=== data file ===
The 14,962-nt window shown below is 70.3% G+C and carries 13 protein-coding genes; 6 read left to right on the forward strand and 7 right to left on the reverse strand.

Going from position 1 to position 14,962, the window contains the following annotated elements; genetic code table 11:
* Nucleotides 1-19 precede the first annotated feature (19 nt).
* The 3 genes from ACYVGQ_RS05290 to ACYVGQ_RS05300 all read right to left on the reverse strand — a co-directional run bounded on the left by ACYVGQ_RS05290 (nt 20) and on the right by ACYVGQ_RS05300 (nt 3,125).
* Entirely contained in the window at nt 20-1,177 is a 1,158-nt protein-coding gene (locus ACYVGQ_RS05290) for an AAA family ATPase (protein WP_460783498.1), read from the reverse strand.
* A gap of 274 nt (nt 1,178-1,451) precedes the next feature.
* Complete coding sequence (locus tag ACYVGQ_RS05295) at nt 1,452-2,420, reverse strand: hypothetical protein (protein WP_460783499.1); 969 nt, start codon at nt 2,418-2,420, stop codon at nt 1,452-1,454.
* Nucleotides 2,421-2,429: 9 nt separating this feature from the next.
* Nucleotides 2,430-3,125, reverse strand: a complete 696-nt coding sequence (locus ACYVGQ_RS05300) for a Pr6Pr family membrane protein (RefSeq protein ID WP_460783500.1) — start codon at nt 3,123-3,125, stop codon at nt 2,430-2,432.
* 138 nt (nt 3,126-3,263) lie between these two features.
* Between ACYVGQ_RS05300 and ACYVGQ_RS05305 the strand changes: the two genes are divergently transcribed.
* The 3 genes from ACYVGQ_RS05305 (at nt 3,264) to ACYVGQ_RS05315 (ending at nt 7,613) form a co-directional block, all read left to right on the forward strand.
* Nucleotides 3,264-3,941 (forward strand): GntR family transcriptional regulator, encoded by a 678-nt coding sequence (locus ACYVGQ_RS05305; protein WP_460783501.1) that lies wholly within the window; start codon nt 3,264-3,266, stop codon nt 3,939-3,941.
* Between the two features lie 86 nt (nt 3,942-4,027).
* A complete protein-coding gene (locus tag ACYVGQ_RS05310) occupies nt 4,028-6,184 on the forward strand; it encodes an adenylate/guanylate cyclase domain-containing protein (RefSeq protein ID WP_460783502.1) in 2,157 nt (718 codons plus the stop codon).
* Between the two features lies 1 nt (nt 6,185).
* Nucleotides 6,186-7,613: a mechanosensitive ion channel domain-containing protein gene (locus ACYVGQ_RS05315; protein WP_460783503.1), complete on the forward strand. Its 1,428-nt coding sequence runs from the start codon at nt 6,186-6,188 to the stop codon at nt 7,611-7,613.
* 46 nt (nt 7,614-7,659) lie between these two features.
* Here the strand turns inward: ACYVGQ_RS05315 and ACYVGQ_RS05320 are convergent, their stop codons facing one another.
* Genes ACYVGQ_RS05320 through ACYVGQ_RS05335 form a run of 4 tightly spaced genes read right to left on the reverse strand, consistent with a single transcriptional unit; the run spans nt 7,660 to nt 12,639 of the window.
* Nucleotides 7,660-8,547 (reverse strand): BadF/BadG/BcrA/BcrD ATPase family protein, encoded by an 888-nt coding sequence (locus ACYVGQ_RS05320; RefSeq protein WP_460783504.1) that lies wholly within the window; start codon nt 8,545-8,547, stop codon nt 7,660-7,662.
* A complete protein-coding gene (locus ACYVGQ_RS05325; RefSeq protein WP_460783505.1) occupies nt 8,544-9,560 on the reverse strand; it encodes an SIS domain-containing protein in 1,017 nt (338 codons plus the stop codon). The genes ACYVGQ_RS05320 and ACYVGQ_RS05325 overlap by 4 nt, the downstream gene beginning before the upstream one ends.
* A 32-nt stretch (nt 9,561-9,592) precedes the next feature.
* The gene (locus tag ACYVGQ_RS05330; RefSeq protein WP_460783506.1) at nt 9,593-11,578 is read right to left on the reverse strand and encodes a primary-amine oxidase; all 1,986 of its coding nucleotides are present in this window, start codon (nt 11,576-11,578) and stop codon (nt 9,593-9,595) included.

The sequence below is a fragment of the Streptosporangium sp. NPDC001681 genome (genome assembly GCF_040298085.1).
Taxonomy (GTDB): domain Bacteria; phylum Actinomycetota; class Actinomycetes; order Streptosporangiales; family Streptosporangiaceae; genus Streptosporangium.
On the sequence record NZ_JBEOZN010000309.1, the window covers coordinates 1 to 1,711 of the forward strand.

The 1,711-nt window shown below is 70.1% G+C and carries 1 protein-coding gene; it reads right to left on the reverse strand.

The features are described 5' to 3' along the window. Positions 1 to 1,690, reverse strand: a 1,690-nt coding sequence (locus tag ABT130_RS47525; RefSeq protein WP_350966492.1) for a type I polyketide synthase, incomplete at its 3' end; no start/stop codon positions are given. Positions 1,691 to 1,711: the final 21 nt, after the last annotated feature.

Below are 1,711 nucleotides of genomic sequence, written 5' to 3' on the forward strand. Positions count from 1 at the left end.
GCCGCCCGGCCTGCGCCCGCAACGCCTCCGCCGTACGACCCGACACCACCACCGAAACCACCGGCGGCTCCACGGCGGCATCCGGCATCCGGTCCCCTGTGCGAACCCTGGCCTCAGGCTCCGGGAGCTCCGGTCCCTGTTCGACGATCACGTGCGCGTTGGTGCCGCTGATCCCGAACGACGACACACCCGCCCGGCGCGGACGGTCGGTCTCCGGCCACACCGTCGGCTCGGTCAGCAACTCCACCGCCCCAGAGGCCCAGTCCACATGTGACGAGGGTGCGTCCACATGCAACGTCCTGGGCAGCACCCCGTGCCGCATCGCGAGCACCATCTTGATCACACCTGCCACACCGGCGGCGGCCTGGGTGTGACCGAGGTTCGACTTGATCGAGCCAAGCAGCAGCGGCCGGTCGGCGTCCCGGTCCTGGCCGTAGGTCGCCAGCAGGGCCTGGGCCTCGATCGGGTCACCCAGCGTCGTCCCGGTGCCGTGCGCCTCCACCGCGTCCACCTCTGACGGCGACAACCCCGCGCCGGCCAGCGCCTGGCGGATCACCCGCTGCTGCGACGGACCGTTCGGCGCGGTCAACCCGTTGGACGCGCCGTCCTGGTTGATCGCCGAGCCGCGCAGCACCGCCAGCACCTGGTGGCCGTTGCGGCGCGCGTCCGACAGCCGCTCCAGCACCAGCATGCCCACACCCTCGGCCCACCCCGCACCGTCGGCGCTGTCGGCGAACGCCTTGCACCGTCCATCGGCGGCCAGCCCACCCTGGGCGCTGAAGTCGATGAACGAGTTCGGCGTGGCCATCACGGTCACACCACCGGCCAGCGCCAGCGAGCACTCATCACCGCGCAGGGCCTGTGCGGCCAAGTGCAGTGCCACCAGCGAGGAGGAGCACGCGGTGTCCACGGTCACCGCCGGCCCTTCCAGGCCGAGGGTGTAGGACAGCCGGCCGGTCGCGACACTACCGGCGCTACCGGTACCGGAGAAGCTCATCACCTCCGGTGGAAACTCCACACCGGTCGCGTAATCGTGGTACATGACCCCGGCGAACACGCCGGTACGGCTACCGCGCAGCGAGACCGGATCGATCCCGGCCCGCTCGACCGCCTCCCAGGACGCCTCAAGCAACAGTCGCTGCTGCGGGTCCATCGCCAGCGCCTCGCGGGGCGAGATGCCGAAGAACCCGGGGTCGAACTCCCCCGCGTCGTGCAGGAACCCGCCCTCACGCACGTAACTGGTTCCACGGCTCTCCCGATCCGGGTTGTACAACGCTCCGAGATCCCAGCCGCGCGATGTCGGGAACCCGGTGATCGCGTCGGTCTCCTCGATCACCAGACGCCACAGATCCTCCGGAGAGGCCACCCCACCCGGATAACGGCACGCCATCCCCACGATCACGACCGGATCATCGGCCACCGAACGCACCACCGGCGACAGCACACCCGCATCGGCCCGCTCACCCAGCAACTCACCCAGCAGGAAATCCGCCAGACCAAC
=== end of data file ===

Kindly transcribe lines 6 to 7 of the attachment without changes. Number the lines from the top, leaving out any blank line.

* A gap of 274 nt (nt 1,178-1,451) precedes the next feature.
* Complete coding sequence (locus tag ACYVGQ_RS05295) at nt 1,452-2,420, reverse strand: hypothetical protein (protein WP_460783499.1); 969 nt, start codon at nt 2,418-2,420, stop codon at nt 1,452-1,454.